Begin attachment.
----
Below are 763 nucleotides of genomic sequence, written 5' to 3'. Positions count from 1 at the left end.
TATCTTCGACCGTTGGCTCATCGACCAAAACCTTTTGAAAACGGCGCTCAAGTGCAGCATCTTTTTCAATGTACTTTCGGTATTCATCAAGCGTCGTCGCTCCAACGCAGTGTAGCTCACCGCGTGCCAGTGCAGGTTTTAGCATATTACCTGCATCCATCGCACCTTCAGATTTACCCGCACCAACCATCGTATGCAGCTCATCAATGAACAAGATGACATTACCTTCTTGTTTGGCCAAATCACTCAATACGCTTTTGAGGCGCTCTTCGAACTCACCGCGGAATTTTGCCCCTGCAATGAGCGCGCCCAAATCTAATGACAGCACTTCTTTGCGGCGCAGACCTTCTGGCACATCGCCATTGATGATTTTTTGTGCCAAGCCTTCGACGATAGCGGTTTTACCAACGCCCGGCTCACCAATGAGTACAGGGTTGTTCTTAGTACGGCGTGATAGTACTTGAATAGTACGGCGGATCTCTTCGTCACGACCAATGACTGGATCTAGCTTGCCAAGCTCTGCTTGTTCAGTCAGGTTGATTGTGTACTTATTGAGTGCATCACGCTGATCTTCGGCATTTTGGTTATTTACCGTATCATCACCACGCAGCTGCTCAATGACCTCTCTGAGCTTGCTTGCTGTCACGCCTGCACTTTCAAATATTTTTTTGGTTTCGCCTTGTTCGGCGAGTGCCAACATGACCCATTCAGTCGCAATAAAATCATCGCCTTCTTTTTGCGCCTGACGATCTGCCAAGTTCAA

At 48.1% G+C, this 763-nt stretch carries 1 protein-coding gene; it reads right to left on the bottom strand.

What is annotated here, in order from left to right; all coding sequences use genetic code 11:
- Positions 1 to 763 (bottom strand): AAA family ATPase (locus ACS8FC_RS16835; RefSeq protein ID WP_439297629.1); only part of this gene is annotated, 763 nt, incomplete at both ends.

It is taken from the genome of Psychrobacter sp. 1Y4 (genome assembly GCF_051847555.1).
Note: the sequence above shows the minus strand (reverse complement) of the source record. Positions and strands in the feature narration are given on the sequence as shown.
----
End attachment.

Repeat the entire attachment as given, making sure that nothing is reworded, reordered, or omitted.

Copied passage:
Below are 763 nucleotides of genomic sequence, written 5' to 3'. Positions count from 1 at the left end.
TATCTTCGACCGTTGGCTCATCGACCAAAACCTTTTGAAAACGGCGCTCAAGTGCAGCATCTTTTTCAATGTACTTTCGGTATTCATCAAGCGTCGTCGCTCCAACGCAGTGTAGCTCACCGCGTGCCAGTGCAGGTTTTAGCATATTACCTGCATCCATCGCACCTTCAGATTTACCCGCACCAACCATCGTATGCAGCTCATCAATGAACAAGATGACATTACCTTCTTGTTTGGCCAAATCACTCAATACGCTTTTGAGGCGCTCTTCGAACTCACCGCGGAATTTTGCCCCTGCAATGAGCGCGCCCAAATCTAATGACAGCACTTCTTTGCGGCGCAGACCTTCTGGCACATCGCCATTGATGATTTTTTGTGCCAAGCCTTCGACGATAGCGGTTTTACCAACGCCCGGCTCACCAATGAGTACAGGGTTGTTCTTAGTACGGCGTGATAGTACTTGAATAGTACGGCGGATCTCTTCGTCACGACCAATGACTGGATCTAGCTTGCCAAGCTCTGCTTGTTCAGTCAGGTTGATTGTGTACTTATTGAGTGCATCACGCTGATCTTCGGCATTTTGGTTATTTACCGTATCATCACCACGCAGCTGCTCAATGACCTCTCTGAGCTTGCTTGCTGTCACGCCTGCACTTTCAAATATTTTTTTGGTTTCGCCTTGTTCGGCGAGTGCCAACATGACCCATTCAGTCGCAATAAAATCATCGCCTTCTTTTTGCGCCTGACGATCTGCCAAGTTCAA

At 48.1% G+C, this 763-nt stretch carries 1 protein-coding gene; it reads right to left on the bottom strand.

What is annotated here, in order from left to right; all coding sequences use genetic code 11:
- Positions 1 to 763 (bottom strand): AAA family ATPase (locus ACS8FC_RS16835; RefSeq protein ID WP_439297629.1); only part of this gene is annotated, 763 nt, incomplete at both ends.

It is taken from the genome of Psychrobacter sp. 1Y4 (genome assembly GCF_051847555.1).
Note: the sequence above shows the minus strand (reverse complement) of the source record. Positions and strands in the feature narration are given on the sequence as shown.